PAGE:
15 Great Asian
15 GREAT ASIAN AMERICAN CAUSES10. Asian American Drug Abuse Program (AADAP)
Helping Troubled Teens Survive the American Nightmare
Thirty-one Asian American youth died of drug overdoses during the sweltering summer of '71. A study of the Asian American community revealed the primary cause: Asian teens often felt alienated from the society around them. Differences in culture, family relations and lifestyle intensified a sense of being apart from society.
A proposal to the federal government sought funding for the first ever drug abuse program for Asian Americans. The request was granted in 1972. To this day AADAP remains the oldest and one of only two programs in America organized to provide services for Asian Americans with drug abuse problems.
The problem identified thirty years ago persists today. A high percentage of Asian Americans see themselves as outsiders in a predominantly white society. Drugs and alcohol seem to offer escape from the struggles with the emotional stresses produced by ethnicity and culture.
The AADAP addresses all factors contributing to drug abuse -- cultural, environmental and emotional -- using tools ranging from group counseling to acupuncture. One intensively regimented program leads to completion of the Drug Court Treatment Program leading to dismissal of all drug charges.
Those in need of more intensive treatment are enrolled into AADAP's Therapeutic Community, a residential program lasting 12 to 18 months. It combines access to medical, dental and legal services with educational seminars high-school diploma courses and a wide range of social and recreational activities. Treatment is individualized to overcome specific obstacles to adjustment to life in the outside world.
Recovered patients aren't abandoned to the streets. AADAP's Employment Access Unit takes them through a series of programs to enhance their employability. From occupational counseling to training in job skills, patients are prepared for success in the workforce.
Being the most vulnerable to the temptations of drug and alcohol abuse, Asian American youth are the AADAP's major focus. In addition to presenting educational programs on drug and alcohol, the AADAP also educates Asian teens about the dangers of AIDS and involvement with gangs. They also provide fun events activities to give teens incentive to continue with the more serious programs. AADAP hosts a number of annual events for the Asian community like celebrations for Chinese Lunar New Year, Philippine Independence Day, and for the younger crowd, Halloween.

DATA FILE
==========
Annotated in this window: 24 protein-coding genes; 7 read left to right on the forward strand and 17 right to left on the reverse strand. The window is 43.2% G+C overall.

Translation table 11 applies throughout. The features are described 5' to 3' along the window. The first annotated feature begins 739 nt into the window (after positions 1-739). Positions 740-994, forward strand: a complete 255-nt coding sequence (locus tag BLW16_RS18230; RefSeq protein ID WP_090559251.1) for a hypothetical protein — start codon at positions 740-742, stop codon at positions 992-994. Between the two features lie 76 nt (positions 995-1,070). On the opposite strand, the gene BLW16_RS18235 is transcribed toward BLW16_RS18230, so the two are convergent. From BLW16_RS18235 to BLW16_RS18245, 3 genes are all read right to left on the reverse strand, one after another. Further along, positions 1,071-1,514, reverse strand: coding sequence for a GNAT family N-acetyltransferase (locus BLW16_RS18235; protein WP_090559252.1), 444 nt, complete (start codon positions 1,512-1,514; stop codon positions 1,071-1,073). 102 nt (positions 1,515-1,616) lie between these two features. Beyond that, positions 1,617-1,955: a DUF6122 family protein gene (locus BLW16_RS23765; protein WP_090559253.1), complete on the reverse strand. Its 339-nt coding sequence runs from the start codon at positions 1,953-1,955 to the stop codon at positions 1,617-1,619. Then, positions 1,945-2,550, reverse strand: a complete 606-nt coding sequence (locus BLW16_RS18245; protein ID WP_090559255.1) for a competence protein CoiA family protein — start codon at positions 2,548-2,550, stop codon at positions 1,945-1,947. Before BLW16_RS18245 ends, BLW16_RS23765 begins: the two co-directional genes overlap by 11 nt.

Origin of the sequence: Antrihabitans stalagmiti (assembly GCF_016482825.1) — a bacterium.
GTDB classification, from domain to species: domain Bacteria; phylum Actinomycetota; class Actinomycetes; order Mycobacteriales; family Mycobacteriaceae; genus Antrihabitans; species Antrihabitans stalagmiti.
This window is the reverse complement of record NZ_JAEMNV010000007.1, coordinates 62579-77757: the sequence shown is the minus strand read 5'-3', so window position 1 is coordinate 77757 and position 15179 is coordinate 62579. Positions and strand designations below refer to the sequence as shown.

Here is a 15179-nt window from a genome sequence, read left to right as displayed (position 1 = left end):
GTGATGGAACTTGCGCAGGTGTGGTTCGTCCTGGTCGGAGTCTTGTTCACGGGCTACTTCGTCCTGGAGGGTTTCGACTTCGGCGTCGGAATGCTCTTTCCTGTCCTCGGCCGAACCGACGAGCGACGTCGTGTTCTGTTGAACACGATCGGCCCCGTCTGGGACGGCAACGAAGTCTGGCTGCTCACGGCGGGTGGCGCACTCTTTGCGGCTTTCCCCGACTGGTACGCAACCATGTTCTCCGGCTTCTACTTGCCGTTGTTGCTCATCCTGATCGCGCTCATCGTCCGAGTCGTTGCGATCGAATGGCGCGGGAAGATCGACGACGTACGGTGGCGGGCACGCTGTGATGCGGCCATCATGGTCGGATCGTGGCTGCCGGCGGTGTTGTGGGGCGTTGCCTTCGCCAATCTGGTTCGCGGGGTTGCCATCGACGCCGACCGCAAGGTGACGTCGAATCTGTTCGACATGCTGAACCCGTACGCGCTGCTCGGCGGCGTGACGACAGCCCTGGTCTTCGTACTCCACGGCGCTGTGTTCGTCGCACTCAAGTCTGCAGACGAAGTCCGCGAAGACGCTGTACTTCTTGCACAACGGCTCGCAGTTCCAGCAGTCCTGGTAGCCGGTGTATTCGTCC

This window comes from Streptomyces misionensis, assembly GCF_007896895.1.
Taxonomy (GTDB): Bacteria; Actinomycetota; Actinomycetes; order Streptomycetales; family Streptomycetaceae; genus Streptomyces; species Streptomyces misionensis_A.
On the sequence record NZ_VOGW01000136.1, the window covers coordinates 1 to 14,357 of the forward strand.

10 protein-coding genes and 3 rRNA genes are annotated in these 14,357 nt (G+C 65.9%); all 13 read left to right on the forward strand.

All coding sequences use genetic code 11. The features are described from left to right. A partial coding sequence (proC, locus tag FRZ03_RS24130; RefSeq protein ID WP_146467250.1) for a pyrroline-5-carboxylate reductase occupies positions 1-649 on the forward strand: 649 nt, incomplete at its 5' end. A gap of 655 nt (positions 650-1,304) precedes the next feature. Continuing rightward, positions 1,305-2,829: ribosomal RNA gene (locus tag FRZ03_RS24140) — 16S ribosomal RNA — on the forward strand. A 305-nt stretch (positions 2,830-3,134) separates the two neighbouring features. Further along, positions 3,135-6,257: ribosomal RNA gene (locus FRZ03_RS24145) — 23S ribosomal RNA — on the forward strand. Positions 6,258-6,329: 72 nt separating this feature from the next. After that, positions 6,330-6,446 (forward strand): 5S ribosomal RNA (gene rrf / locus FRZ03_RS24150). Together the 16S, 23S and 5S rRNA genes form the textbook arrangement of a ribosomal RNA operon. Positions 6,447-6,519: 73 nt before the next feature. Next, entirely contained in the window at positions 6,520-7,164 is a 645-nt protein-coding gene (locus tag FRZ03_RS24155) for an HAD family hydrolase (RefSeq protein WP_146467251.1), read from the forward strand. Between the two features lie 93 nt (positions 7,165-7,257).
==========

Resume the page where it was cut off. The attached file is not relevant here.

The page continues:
AADAP programs are offered throughout Southern California, but the majority are in Los Angeles. For more info or to make donations, log onto http://aadapinc.org.
11. Asian Pacific Women's Center (APWC)
Restoring Victims of Abuse to Full Lives
Despite an enclosed courtyard and special security features, the APWC looks like an ordinary apartment building, not an institution or a dormitory. That's because the APWC's aim is to prepare its residents for life outside after an 18-month recovery period, considerably longer than the 12 months alotted abuse victims in other shelters. APWC uses the time to provide the psychological support needed to rebuild emotional stability. It also provides schooling, job skills training and job placement programs. Its approach has helped it achieved a 100% success rate in helping assisted women reach psychological and financial independence.
APWC is a nonprofit organization dedicated to developing affordable housing for survivors of domestic violence. APWC is located in the Los Angeles area, but has taken in women and children from as far away as San Francisco and Texas to operate at maximal capacity. It welcomed its first residents in May of 2000. APWC is a multilingual center able to provide language-appropriate services for API women and children. For more info or to donate, log on to http://apwcla.org.
12. Chinatown Committee
Enriching Lives in Boston Chinatown
The bustle of Boston Chinatown is produced by hardworking immigrants who work 12-hour days to support their families. The end of the day leaves them without little time or energy to tend to their kids' needs. To help fill that vaccuum, the Chinatown Committee recruits volunteers from nearby Harvard to help grade-schoolers with their homework and supervise creative activities that nurture other dormant talents.
Through the Big Sibs program first-year Harvard students spend three hours every weekend with immigrant children, filling a void positive role models. The program lasts one year but many volunteers find it so awarding that they carry the relationship through until graduation.
The CC's Chinatown Teen Program is aimed helping kids get off to on the right path during the critical early teen years of ages 12-14. From building social skills and friendships to educating kids about drugs, alcohol, and sex, this program not only keeps impressionable kids from making the wrong choices, it challenges them to recognize their individual potential and encourages them to work toward personal achievement.
CC also offers a variety of tutoring classes for adults. Its Computer Lab gives adult workshops taught in English by the Chinese Economic Development Council. Cantonese- and Mandarin-speaking adults are offered classes on basic English and conversational skills.
The Chinatown Elderly Visitation Program takes elderly residents on field trips in and around Boston. Enthusiastic volunteers help participants share pleasant experiences with fellow elders for a sense of connection with the world outside Chinatown.
Chinatown Committee was founded in 1976 under Harvard's Phillips Brooks House Association (PBHA) and has grown to be its largest group. Its 150 volunteers largely comprise Harvard students. To volunteer, visit http://hcs.harvard.edu/~chtn. PAGE 5